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Field Trip Report: Ventura Harbor and Water Reclamation Facility March 13, 2011

March 13, 2011

A sparkling day at Ventura’s Water Reclamation Facility near the beach.
The temperature was in the mid-to-upper 60’s and the ponds all were well-populated with an assortment of ducks and a major presence of Black-crowned Night-Herons.

A small portion of the Black-crowned Night-Herons present (A.Kotin 3/12/11)

We were allowed into the enclosure through a small gate near the road where the first of many Song Sparrows was singing.  As we wound our way along the edges of the ponds we caught quick looks at Common Yellowthroats and Bushtits in the mostly-non-native vegetation.  By the time we left the first pond we had seen Cinnamon and Blue-winged Teals, American Wigeon, Mallard, Lesser Scaup, Ruddy Ducks, and two Mute Swans who flew in and glided to a stop in front of us.

Swans in morning mist (A.Kotin 3/12/11)

Bufflehead and Green-winged Teal were at the last pond.  Songbirds such as Bewick’s and Marsh Wren were actively singing.  Only two warbler species, Yellow-rumped and Orange-crowned showed up in our binoculars.  We had a good time tracking the numerous swallows catching insects above and on the water and ended up with four species, including good comparisons between the numerous Tree Swallows, and the few Violet-Greens.

We left the area at 11AM and continued along the marina road to look for shorebirds near the harbor mouth and were immediately rewarded by good looks at Surfbirds and Black Turnstones.

Black Turnstone between Tsunami surges (A.Kotin 3/12/11)

We scoped across to the breakwater and with some effort found a couple of Black Oystercatchers, as well as some Pelagic Cormorants.  But we needn’t have gone to so much effort, because near the NPS headquarters we found two Oystercatchers quite close to us.  A local boat owner informed us that the effects of the tsunami were still evident in the surf surges at 20-minute intervals.  We completed our trip with a look at the marina’s mooring facilities but with little success except for a fleet of Double-crested Cormorants, including one large group flying high overhead in V formation. [Lucien Plauzoles]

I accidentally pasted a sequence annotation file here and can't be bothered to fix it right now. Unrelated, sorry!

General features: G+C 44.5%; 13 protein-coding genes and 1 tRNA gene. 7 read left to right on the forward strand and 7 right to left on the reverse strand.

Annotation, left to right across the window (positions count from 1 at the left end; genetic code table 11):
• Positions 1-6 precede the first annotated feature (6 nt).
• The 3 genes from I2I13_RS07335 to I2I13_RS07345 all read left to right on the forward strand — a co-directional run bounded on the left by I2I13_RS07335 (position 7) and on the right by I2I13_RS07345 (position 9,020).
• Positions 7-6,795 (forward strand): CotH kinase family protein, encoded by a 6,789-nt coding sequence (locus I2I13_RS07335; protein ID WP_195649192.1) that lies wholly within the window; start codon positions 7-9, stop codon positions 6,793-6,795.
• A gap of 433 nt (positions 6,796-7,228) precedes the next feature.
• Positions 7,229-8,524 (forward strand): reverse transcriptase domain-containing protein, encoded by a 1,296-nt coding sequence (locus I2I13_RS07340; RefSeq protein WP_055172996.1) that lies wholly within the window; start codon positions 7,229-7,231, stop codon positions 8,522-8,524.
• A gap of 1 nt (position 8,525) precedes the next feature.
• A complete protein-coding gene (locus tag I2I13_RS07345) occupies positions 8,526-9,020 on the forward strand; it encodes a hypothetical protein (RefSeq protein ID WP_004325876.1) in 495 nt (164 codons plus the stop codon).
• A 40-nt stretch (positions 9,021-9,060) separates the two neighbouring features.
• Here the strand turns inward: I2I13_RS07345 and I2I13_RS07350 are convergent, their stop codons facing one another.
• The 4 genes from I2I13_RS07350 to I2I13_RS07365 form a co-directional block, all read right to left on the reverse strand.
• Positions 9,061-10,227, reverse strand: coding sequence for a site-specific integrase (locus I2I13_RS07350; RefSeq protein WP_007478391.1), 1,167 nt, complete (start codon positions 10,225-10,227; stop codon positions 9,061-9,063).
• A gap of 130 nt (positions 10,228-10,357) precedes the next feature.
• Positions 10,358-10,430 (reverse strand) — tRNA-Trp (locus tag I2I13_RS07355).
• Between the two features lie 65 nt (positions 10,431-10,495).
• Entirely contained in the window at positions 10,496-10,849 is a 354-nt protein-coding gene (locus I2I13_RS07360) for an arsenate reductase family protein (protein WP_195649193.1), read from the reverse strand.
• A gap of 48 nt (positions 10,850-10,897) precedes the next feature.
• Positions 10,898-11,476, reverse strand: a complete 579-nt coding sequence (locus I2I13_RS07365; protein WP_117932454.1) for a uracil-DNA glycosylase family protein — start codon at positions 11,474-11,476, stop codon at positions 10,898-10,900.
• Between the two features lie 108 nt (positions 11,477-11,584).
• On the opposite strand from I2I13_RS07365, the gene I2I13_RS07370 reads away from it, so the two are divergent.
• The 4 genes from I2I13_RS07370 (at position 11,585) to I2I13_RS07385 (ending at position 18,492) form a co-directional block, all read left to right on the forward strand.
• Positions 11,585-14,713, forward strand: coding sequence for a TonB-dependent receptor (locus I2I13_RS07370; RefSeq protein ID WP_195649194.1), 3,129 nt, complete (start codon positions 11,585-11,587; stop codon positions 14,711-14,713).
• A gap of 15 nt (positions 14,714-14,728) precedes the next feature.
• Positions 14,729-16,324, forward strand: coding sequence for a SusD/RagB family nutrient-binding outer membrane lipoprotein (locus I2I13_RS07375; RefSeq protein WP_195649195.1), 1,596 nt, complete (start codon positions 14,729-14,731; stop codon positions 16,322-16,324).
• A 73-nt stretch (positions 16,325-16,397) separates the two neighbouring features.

Bird Trip List  
Whooper Swan 3
Gadwall 70
American Wigeon 25
Mallard 30
Blue-winged Teal 4
Cinnamon Teal 40
Northern Shoveler 15
Green-winged Teal 3
Lesser Scaup 12
Bufflehead 12
Ruddy Duck 150
Pied-billed Grebe 3
Eared Grebe 1
Western Grebe 20
Brown Pelican 20
Double-crested Cormorant 60
Pelagic Cormorant 4
Great Blue Heron 4
Great Egret 3
Snowy Egret 1
Black-crowned Night-Heron 40
Turkey Vulture 1
Sharp-shinned Hawk 1
American Coot 80
Black Oystercatcher 4
Willet 2
Ruddy Turnstone 3
Black Turnstone 8
Surfbird 15
Sanderling 20
Ring-billed Gull 25
Western Gull 40
California Gull 10
Glaucous-winged Gull 1
Rock Pigeon 4
Eurasian Collared-Dove 15
Anna’s Hummingbird 5
Black Phoebe 4
American Crow 12
Common Raven 1
Northern Rough-winged Swallow 3
Tree Swallow 40
Violet-green Swallow 3
Barn Swallow 5
Bushtit 30
Bewick’s Wren 1
Marsh Wren 3
Blue-gray Gnatcatcher 1
Ruby-crowned Kinglet 1
Northern Mockingbird 2
European Starling 2
Orange-crowned Warbler 1
Yellow-rumped Warbler 30
Common Yellowthroat 6
Spotted Towhee 1
Song Sparrow 15
White-crowned Sparrow 3
Great-tailed Grackle 1
House Finch 30
Lesser Goldfinch 1
American Goldfinch 1
Total Species 61
One Comment
  1. ednalvarez permalink
    March 13, 2011 3:11 pm

    It was a gorgeous day and, as always, a friendly and skilled group of birders. Mary Deutsch and I saw double-crested cormorant in grand breeding plumage – with huge white plumes, an enormous blue eye, and striated bill – in the harbor while having our lunch. Mary took some great photos but I don’t know how to post. But, check out Google Images – breeding double crested cormorant. I had never seen the DCC in full, bold, breeding plumage.

    On the way home, 4 hours later – with stops to scope merganser and loon along PCH, we ended the day in Pt Dume residential area with a flock of Red Crowned Parrots.

    A great day! Thanks Lu!


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